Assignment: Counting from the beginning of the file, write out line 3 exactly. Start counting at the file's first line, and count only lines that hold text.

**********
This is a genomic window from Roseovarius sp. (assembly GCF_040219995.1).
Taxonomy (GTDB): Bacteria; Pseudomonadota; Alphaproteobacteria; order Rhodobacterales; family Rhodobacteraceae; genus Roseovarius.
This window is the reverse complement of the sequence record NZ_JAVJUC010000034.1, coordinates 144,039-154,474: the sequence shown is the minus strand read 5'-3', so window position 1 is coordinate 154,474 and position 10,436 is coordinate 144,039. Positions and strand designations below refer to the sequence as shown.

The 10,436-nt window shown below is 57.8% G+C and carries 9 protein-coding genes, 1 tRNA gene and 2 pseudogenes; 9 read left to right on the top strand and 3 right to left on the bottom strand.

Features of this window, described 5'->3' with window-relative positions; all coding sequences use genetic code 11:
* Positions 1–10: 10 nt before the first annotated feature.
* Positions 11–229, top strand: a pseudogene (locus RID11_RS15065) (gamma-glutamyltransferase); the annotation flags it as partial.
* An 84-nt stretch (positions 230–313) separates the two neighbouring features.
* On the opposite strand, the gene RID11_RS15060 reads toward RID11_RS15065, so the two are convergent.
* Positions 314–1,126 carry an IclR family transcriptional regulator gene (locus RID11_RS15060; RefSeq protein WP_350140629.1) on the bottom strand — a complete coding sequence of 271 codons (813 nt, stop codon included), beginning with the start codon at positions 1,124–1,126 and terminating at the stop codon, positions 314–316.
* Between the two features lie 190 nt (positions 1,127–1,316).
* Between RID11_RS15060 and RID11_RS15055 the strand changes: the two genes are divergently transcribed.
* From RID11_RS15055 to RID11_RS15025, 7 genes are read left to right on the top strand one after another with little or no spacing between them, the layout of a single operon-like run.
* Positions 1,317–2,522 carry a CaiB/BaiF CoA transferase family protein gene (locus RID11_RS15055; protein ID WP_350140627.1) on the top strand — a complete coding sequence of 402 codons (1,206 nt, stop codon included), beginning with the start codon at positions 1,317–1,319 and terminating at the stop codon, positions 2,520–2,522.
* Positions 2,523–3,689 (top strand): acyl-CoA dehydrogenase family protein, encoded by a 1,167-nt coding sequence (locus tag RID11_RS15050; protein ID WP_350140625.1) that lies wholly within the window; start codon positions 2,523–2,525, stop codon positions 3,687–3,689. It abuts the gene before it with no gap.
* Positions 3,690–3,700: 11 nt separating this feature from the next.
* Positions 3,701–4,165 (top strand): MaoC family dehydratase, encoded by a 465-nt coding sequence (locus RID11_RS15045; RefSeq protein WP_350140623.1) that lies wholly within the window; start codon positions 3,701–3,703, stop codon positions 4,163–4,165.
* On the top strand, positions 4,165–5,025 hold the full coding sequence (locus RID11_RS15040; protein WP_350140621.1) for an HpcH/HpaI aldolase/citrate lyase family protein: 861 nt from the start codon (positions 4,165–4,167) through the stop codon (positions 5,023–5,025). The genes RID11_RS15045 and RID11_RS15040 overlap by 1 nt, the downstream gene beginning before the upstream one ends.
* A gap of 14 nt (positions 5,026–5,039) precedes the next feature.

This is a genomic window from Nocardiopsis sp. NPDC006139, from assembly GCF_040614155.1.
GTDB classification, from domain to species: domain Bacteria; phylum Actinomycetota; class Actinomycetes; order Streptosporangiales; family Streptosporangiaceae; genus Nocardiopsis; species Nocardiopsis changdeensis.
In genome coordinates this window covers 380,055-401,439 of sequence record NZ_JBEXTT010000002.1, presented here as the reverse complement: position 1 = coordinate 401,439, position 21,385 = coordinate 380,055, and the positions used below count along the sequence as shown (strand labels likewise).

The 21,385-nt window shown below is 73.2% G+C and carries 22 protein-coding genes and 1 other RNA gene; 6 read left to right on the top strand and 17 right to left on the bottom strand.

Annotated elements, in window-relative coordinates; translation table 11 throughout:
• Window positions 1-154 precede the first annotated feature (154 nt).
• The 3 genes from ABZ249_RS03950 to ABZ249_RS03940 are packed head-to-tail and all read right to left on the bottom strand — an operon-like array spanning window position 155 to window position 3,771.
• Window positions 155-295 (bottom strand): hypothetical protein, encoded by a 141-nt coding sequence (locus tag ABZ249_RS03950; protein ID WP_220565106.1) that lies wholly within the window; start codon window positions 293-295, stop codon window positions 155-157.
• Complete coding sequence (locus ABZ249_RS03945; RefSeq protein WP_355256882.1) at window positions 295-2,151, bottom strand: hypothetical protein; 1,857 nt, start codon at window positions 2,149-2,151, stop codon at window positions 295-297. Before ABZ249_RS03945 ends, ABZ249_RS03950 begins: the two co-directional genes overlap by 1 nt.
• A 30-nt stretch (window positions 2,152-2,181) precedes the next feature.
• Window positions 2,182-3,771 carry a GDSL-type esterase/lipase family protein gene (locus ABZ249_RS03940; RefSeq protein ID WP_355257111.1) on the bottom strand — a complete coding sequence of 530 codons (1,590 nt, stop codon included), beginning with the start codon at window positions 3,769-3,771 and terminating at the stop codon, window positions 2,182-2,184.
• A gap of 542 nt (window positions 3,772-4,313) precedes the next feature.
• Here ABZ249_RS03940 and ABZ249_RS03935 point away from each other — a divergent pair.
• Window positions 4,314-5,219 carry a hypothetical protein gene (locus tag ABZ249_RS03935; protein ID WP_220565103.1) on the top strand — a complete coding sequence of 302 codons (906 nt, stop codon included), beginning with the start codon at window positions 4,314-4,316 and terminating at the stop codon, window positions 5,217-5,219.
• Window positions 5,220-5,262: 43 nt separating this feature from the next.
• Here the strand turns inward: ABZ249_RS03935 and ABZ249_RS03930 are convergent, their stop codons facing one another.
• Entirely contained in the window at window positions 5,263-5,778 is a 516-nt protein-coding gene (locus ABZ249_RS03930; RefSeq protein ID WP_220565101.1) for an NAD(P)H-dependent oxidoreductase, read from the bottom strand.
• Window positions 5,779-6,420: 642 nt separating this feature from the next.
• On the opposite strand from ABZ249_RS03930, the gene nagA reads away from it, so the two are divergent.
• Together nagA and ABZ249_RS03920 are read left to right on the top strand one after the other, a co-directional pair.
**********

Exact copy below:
This window is the reverse complement of the sequence record NZ_JAVJUC010000034.1, coordinates 144,039-154,474: the sequence shown is the minus strand read 5'-3', so window position 1 is coordinate 154,474 and position 10,436 is coordinate 144,039. Positions and strand designations below refer to the sequence as shown.